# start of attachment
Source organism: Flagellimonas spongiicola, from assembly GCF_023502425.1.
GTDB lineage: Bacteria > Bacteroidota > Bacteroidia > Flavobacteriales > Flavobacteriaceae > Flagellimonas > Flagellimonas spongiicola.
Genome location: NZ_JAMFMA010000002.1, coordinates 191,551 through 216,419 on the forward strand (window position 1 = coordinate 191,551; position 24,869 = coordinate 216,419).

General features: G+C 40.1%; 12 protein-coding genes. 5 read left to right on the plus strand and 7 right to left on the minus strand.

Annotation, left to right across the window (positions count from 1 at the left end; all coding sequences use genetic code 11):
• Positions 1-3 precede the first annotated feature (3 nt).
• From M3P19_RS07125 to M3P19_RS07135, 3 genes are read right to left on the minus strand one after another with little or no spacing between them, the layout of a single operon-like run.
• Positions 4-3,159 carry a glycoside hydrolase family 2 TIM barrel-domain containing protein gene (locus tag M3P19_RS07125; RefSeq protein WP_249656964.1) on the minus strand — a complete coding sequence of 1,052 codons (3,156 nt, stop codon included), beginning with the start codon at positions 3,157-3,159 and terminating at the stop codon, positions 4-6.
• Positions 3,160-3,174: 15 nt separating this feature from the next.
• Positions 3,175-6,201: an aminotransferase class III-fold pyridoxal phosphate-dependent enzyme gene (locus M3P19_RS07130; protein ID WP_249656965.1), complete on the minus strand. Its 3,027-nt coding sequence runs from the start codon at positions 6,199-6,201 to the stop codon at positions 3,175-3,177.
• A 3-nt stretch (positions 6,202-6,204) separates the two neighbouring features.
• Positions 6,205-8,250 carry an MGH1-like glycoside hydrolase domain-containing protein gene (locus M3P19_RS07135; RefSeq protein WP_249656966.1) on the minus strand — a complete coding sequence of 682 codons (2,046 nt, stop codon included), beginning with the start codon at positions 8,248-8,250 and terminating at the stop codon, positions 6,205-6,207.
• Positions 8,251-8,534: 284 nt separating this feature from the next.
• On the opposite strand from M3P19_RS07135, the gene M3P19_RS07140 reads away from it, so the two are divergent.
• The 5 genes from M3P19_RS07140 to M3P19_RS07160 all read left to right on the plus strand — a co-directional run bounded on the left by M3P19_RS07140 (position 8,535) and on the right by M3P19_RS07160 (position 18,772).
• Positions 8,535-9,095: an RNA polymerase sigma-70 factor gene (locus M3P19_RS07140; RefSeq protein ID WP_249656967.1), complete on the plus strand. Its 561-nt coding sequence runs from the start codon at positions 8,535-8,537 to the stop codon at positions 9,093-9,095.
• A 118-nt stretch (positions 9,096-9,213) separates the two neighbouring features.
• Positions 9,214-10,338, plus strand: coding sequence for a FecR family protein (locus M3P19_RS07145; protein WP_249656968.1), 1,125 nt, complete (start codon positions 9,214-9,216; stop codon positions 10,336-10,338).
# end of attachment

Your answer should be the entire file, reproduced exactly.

Source organism: Flagellimonas spongiicola, from assembly GCF_023502425.1.
GTDB lineage: Bacteria > Bacteroidota > Bacteroidia > Flavobacteriales > Flavobacteriaceae > Flagellimonas > Flagellimonas spongiicola.
Genome location: NZ_JAMFMA010000002.1, coordinates 191,551 through 216,419 on the forward strand (window position 1 = coordinate 191,551; position 24,869 = coordinate 216,419).

General features: G+C 40.1%; 12 protein-coding genes. 5 read left to right on the plus strand and 7 right to left on the minus strand.

Annotation, left to right across the window (positions count from 1 at the left end; all coding sequences use genetic code 11):
• Positions 1-3 precede the first annotated feature (3 nt).
• From M3P19_RS07125 to M3P19_RS07135, 3 genes are read right to left on the minus strand one after another with little or no spacing between them, the layout of a single operon-like run.
• Positions 4-3,159 carry a glycoside hydrolase family 2 TIM barrel-domain containing protein gene (locus tag M3P19_RS07125; RefSeq protein WP_249656964.1) on the minus strand — a complete coding sequence of 1,052 codons (3,156 nt, stop codon included), beginning with the start codon at positions 3,157-3,159 and terminating at the stop codon, positions 4-6.
• Positions 3,160-3,174: 15 nt separating this feature from the next.
• Positions 3,175-6,201: an aminotransferase class III-fold pyridoxal phosphate-dependent enzyme gene (locus M3P19_RS07130; protein ID WP_249656965.1), complete on the minus strand. Its 3,027-nt coding sequence runs from the start codon at positions 6,199-6,201 to the stop codon at positions 3,175-3,177.
• A 3-nt stretch (positions 6,202-6,204) separates the two neighbouring features.
• Positions 6,205-8,250 carry an MGH1-like glycoside hydrolase domain-containing protein gene (locus M3P19_RS07135; RefSeq protein WP_249656966.1) on the minus strand — a complete coding sequence of 682 codons (2,046 nt, stop codon included), beginning with the start codon at positions 8,248-8,250 and terminating at the stop codon, positions 6,205-6,207.
• Positions 8,251-8,534: 284 nt separating this feature from the next.
• On the opposite strand from M3P19_RS07135, the gene M3P19_RS07140 reads away from it, so the two are divergent.
• The 5 genes from M3P19_RS07140 to M3P19_RS07160 all read left to right on the plus strand — a co-directional run bounded on the left by M3P19_RS07140 (position 8,535) and on the right by M3P19_RS07160 (position 18,772).
• Positions 8,535-9,095: an RNA polymerase sigma-70 factor gene (locus M3P19_RS07140; RefSeq protein ID WP_249656967.1), complete on the plus strand. Its 561-nt coding sequence runs from the start codon at positions 8,535-8,537 to the stop codon at positions 9,093-9,095.
• A 118-nt stretch (positions 9,096-9,213) separates the two neighbouring features.
• Positions 9,214-10,338, plus strand: coding sequence for a FecR family protein (locus M3P19_RS07145; protein WP_249656968.1), 1,125 nt, complete (start codon positions 9,214-9,216; stop codon positions 10,336-10,338).